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DEC
20
2016

STEM
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December surprise: Congress passes America COMPETES bill

By Anita Krishnamurthi

In a surprise move, Congress sent the American Innovation and Competitiveness Act (formerly called America COMPETES) to the President for his signature late last week. The legislation authorizes research investments and the STEM education investments of various science mission agencies such as NASA, the National Science Foundation (NSF), the National Oceanic and Atmospheric Administration (NOAA) and the Department of Energy.

The Afterschool Alliance has worked for several years to ensure that language supportive of afterschool is included in this bill as we recognize the importance of building bridges between STEM professionals and the afterschool field. We are delighted to report that the final bill includes several provisions that recognize the importance of out-of-school learning for STEM. 

Of specific interest is Title III, the section on STEM education, and the following items in that title.

Section 301

In the Robert Noyce Teacher Scholarship program, there is a discussion of innovative practices in STEM teacher recruitment and retention. This includes partnering with nonprofit or professional associations to provide the fellowship’s recipients with opportunities for professional development, as well as conducting pilot programs to improve teacher service and retention.

What it means for afterschool: This may provide an opening for afterschool providers to collaborate with schools of teacher education in innovative ways, including practicum placements for student teachers in afterschool STEM programs.  

Section 303

A STEM education advisory panel is to be set up jointly by the Secretary of Education, the Director of NSF, the NASA Administrator and the Administrator of NOAA to advise the National Science and Technology Council’s Committee on STEM Education (CoSTEM).

This panel is required to have at least 11 members and include individuals from academic institutions, industry, and nonprofit organizations, including in-school, out-of-school, and informal education practitioners. The group will guide CoSTEM on “various aspects of federal investment in STEM education including ways to better vertically and horizontally integrate Federal STEM education programs and activities from pre-kindergarten through graduate study and the workforce, and from in-school to out-of-school in order to improve transitions for students moving through the STEM education and workforce pipelines.” 

What it means for afterschool: This provides an opening for afterschool advocates to nominate experts in informal STEM education who understand afterschool STEM programming deeply.  This perspective would be valuable and influential on the STEM education advisory panel.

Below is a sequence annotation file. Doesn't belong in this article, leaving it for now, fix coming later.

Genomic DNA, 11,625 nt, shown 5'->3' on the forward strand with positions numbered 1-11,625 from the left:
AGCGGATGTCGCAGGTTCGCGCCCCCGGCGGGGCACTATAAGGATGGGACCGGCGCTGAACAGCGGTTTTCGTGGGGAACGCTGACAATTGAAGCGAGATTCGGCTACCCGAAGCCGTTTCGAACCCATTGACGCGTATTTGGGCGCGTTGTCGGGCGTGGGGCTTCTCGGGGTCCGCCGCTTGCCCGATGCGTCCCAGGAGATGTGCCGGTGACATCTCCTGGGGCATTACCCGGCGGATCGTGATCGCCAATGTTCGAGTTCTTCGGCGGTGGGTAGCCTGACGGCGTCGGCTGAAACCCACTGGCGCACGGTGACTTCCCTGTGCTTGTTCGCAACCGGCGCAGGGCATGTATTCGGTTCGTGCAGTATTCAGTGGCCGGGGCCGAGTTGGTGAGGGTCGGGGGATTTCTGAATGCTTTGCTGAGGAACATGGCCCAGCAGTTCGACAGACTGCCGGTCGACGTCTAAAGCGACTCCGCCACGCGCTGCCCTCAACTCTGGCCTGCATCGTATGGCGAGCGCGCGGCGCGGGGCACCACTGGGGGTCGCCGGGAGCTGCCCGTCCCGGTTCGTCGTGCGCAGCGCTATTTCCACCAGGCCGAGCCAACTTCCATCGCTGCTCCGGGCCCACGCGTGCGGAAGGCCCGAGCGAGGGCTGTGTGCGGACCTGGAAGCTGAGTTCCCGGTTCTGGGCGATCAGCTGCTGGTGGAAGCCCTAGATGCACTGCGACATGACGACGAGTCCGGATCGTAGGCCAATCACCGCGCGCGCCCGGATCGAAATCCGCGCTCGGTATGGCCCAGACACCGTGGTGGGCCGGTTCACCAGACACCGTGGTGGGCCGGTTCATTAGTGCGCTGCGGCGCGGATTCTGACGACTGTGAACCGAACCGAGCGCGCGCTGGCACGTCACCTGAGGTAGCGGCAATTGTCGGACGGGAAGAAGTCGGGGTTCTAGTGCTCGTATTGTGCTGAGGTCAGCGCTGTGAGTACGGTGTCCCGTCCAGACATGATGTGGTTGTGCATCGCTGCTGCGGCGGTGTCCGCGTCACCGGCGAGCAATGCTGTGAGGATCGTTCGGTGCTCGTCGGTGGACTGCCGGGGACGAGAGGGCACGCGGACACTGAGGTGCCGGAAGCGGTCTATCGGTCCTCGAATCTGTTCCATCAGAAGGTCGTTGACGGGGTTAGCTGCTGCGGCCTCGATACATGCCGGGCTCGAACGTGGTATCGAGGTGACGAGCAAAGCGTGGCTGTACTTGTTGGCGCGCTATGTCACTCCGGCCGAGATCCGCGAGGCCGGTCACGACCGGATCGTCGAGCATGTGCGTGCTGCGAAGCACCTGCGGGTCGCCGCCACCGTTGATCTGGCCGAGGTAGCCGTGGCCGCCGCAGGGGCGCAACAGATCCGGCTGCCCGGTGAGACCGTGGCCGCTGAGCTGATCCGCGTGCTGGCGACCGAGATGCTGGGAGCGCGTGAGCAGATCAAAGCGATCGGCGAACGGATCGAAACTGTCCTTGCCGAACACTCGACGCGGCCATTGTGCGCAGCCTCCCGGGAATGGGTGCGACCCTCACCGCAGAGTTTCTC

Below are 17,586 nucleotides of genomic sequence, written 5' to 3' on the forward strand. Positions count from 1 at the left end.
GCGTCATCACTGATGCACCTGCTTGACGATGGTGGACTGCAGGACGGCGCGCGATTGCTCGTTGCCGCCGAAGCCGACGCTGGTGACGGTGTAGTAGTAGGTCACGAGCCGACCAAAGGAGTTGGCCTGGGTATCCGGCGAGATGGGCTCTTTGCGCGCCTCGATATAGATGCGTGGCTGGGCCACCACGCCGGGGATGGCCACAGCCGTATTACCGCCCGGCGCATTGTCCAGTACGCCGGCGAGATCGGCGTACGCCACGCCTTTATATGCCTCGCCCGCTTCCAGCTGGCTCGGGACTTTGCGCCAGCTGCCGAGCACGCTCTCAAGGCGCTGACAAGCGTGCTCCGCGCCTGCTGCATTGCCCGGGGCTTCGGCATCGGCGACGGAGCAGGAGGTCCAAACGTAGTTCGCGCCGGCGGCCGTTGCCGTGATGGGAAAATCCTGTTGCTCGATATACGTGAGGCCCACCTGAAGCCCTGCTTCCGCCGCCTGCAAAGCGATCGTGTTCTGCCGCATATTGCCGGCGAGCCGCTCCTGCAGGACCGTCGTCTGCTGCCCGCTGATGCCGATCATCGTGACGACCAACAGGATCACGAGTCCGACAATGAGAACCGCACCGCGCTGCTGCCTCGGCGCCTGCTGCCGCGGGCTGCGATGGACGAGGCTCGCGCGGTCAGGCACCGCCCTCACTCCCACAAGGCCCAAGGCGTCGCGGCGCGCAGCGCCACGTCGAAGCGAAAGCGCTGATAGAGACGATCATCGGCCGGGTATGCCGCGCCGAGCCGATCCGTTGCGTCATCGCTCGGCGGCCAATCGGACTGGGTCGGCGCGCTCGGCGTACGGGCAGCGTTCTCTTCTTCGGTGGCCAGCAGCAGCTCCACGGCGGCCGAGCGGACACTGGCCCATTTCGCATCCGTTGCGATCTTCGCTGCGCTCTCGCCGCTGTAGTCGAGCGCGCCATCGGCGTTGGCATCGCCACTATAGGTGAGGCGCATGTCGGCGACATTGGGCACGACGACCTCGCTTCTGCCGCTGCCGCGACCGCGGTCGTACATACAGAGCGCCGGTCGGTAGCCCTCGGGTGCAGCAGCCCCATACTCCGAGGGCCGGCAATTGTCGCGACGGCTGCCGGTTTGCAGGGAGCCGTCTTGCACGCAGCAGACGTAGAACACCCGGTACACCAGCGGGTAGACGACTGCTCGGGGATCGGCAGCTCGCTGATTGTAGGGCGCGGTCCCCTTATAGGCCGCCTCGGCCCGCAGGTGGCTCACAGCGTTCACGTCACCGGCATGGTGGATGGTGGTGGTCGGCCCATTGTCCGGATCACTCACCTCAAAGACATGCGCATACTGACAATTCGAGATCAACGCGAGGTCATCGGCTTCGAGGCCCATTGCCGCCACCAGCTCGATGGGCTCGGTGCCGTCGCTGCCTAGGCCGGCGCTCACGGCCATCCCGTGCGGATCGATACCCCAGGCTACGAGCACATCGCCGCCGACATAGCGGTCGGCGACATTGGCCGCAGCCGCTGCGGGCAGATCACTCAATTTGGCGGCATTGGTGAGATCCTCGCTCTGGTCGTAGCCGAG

Section 304

CoSTEM is responsible for reviewing the measures used by federal agencies to evaluate their STEM education activities and programs. 

What it means for afterschool: Afterschool stakeholders can engage in this conversation to ensure that appropriate measures are defined for informal and afterschool STEM learning.

Section 311

This section focuses on informal STEM education, and amends the STEM Education Act of 2015 to encourage ongoing partnerships between NSF and institutions involved in informal STEM learning, institutions of higher education, and education research centers.

Additional provisions

Finally, the bill directs the Department of Commerce and the Department of Labor to examine apprenticeship programs, including the value of businesses using such programs. With an eye on improving equitable access to STEM education and STEM opportunities, NSF is improving its efforts to increase participation of underrepresented populations in STEM fields, including those from poor, rural and tribal communities. Afterschool programs will play a significant role in both this effort and placing students in internships—stay tuned to the Afterschool Snack to learn more; we’ll outline specific opportunities as this effort is fleshed out in the coming months and years.

Overall, the scientific and education communities are happy with this bipartisan bill even if it is not perfect. Afterschool advocates should also celebrate passage of this legislation as it showcases the increasing recognition of out-of-school learning as a key component of the STEM learning ecosystem.

For more information on the bill, please see the press release from the Senate Commerce Committee, where you can also download the actual bill text.   

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learn more about: Congress Federal Policy Legislation Science